4. Address - Bell Telephone Systems Traffic Conference

Page Speech from November, 1927


Page speaks about the duties and responsibilities of the public relations department at AT&T and how this department functions in cooperation with other departments.

Public relations is responsible for watching the larger trends in business, gauging public opinion about an industry, and ensuring the industry is not in danger of being condemned by the public. Public relations also involves balancing the public’s right to know and communicating the company’s policies and practices. Page outlines the specific job responsibilities of various individuals within the company and explains how their job function contributes to public relations.

Key Topics:

  • Page Principles
  • Company Philosophy – Dallas Speech
  • Corporate Power
  • Finances – financial responsibility
  • Public Opinion – gauging public opinion, influencing public opinion, public’s right to know
  • Regulations – Industry/Government
  • Internal Relations – internal relations
  • Public Relations – PR functions

Page Principles:

  • Conduct public relations as if the whole company depends on it


There are a number of places in which Mr. Page’s work and the work of the traffic group touch very closely. Two aspects of the work Mr. Page is engaged in are: one having to do with the interpretation to the public of the company’s policies, objectives, methods and results; the other the interpretation of the public, its reactions and its point of view to the telephone organization. The men attending the conference are charged with the direction of the work of about one-half of the employees of the Bell System. These employees are making in the neighborhood of a hundred million contacts a day with the public. What this group does, their attitude of mind in regard to their work, and the results obtained from their work are of fundamental importance to the public. Therefore, what Mr. Page does influences the work of this group and what this group does is of importance in connection with Mr. Page’s work.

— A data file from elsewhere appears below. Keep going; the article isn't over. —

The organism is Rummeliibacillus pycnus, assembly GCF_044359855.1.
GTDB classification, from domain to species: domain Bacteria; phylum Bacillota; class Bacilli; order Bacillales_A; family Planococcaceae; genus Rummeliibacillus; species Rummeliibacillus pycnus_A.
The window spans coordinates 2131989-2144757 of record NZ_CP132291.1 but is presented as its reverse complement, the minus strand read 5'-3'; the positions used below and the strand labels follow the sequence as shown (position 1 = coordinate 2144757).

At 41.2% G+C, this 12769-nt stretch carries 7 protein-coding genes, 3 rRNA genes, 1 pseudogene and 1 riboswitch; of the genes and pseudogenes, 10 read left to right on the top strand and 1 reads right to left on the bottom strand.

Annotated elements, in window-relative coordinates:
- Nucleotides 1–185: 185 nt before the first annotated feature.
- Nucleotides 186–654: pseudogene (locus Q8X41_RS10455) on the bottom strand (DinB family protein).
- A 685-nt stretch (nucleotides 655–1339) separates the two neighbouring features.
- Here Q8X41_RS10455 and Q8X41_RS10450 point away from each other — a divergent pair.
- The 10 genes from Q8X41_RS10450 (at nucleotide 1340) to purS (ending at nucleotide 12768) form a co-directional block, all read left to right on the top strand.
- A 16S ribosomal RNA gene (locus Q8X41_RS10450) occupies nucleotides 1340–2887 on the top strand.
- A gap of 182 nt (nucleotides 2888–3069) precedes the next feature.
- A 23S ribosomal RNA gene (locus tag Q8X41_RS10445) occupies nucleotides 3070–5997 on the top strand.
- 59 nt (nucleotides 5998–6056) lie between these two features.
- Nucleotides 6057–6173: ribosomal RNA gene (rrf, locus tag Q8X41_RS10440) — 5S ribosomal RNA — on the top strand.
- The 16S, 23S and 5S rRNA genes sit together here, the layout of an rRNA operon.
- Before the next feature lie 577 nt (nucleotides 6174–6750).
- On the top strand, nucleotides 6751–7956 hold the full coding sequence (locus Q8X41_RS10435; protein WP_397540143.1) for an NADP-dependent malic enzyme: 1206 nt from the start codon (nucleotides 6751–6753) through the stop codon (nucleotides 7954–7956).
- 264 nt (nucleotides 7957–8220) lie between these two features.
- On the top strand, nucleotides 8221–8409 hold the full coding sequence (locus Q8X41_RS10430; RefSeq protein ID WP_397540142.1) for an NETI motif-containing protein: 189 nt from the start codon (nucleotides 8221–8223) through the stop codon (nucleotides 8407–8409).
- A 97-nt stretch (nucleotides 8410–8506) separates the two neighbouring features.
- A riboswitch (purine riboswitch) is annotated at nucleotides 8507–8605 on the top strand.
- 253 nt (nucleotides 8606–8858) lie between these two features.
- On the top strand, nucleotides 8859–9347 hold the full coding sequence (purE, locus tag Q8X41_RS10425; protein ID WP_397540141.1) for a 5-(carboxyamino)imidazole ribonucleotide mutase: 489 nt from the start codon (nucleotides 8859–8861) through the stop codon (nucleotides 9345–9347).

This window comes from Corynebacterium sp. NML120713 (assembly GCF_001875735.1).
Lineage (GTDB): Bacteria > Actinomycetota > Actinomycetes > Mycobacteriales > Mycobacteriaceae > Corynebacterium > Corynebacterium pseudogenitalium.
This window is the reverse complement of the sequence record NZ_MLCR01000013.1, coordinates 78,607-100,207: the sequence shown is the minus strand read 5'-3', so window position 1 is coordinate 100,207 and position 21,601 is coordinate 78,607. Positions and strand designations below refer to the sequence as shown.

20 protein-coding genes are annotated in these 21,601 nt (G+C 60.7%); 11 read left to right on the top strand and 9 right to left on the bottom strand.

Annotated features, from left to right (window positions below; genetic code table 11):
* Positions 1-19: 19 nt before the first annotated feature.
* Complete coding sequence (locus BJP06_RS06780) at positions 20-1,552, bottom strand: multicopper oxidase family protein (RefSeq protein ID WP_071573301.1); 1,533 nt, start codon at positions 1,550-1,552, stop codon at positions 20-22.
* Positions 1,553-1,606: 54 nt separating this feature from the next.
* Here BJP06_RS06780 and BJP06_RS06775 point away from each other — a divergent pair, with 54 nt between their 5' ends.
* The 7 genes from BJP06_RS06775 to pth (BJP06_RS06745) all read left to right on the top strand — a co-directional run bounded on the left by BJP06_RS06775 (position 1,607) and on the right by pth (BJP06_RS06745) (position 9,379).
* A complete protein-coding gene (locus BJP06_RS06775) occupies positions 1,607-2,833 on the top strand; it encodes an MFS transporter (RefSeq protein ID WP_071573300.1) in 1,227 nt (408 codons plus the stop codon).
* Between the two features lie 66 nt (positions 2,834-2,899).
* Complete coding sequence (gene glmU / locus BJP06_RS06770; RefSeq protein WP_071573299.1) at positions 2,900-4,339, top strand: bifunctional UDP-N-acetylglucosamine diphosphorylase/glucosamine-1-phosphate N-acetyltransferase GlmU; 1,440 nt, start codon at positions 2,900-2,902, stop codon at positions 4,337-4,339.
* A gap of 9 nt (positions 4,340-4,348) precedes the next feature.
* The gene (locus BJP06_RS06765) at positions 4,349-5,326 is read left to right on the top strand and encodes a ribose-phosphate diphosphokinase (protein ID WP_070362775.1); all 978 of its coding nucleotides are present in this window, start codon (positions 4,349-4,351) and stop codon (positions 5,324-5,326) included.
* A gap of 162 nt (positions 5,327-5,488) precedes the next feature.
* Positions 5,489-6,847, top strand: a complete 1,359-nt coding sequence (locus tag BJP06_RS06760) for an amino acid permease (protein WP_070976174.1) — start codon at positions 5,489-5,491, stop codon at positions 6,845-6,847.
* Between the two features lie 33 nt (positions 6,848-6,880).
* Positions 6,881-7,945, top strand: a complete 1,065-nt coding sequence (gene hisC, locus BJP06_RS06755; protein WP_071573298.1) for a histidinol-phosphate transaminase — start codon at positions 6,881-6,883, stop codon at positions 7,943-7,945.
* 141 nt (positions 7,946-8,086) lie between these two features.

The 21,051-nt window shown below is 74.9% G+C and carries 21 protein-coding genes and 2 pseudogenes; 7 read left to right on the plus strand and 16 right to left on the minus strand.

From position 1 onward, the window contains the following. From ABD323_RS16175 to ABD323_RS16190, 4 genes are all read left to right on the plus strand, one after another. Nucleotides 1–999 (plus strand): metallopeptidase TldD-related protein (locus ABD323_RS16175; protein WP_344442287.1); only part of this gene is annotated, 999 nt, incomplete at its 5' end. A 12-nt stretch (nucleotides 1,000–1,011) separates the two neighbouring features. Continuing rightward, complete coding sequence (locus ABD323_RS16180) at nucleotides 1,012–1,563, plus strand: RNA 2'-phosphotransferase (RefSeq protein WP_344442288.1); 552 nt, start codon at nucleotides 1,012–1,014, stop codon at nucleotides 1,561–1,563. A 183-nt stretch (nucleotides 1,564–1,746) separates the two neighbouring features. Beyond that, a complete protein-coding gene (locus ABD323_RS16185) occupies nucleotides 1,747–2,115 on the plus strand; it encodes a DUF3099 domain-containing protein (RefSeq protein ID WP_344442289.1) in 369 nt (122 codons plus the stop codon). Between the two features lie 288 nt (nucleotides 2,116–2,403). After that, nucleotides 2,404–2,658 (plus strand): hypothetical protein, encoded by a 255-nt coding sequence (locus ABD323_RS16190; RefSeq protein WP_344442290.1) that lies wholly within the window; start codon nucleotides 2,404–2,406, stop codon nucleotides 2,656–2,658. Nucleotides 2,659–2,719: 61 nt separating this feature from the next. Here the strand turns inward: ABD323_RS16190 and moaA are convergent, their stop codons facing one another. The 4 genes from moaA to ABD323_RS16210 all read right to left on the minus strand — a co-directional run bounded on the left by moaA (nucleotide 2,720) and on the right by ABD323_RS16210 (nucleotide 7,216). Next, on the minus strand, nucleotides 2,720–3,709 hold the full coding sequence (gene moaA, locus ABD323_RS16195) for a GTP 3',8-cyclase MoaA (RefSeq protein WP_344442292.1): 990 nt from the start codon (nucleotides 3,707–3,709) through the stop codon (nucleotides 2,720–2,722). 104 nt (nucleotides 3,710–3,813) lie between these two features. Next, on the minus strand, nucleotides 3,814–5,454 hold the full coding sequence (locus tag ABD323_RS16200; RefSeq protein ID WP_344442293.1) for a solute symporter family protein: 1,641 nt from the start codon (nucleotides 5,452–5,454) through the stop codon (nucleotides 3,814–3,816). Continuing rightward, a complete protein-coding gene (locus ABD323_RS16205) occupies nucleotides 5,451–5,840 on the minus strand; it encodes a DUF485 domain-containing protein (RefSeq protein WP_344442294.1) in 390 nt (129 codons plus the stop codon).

Traffic Conference
November 11, 1927

It has been a great pleasure to me to be here, and particularly to meet the group here personally. I have been very much interested in what has been said, and I have collected half a notebook of notes to work on when I get back. I have also enjoyed working on the insoluble problems of golf in the afternoon. I have been much interested in the commercial results and high frequencies of full houses in the Bell System in the evening.

There has been only one deleterious influence toward my happiness, that is the rule that Mr. Allen made against advertising. When Mr. Corcoran made it necessary that that rule should be worked on a man when he is in his home district, it seemed to me cruel and unusual punishment.

The public relations of business must, I think, be based on one fundamental idea. The public will not allow—and never has at any time—any combination of people or corporations or any industry to get more power or money for its services than the public thinks it should get. Its usual method of preventing a group or an industry from getting more than the public thinks its services are worth is regulation. I think some people are under the impression that regulation is a comparatively new idea. It is quite the opposite. The truth is that regulation was born with organized industry as far back in history as anybody has been able to find out. It has always been coextensive with it.

Probably the least regulation has been in this country in its early days. That arose from the fact that we began our industry right after the Revolutionary period, which tended toward individual rights. That was in industry as well as in politics.

Then, this being a new country, that theory naturally fitted because we lived far apart from each other, and the problems arising out of dense population didn’t begin to affect us. We, as usual, evolved a political and economical philosophy to fit our needs. We readily agreed that the object of society was the greatest good of the greatest number and further agreed to Mr. Adam Smith’s corollary that “the natural effort of every individual to better his own condition” was the best method of producing the greatest good to the greatest number.

When a go-getter business man looked over that philosophy in a growing country, he naturally changed it to this effect: The natural effort of every business to make the most money for itself was the greatest good to the greatest number.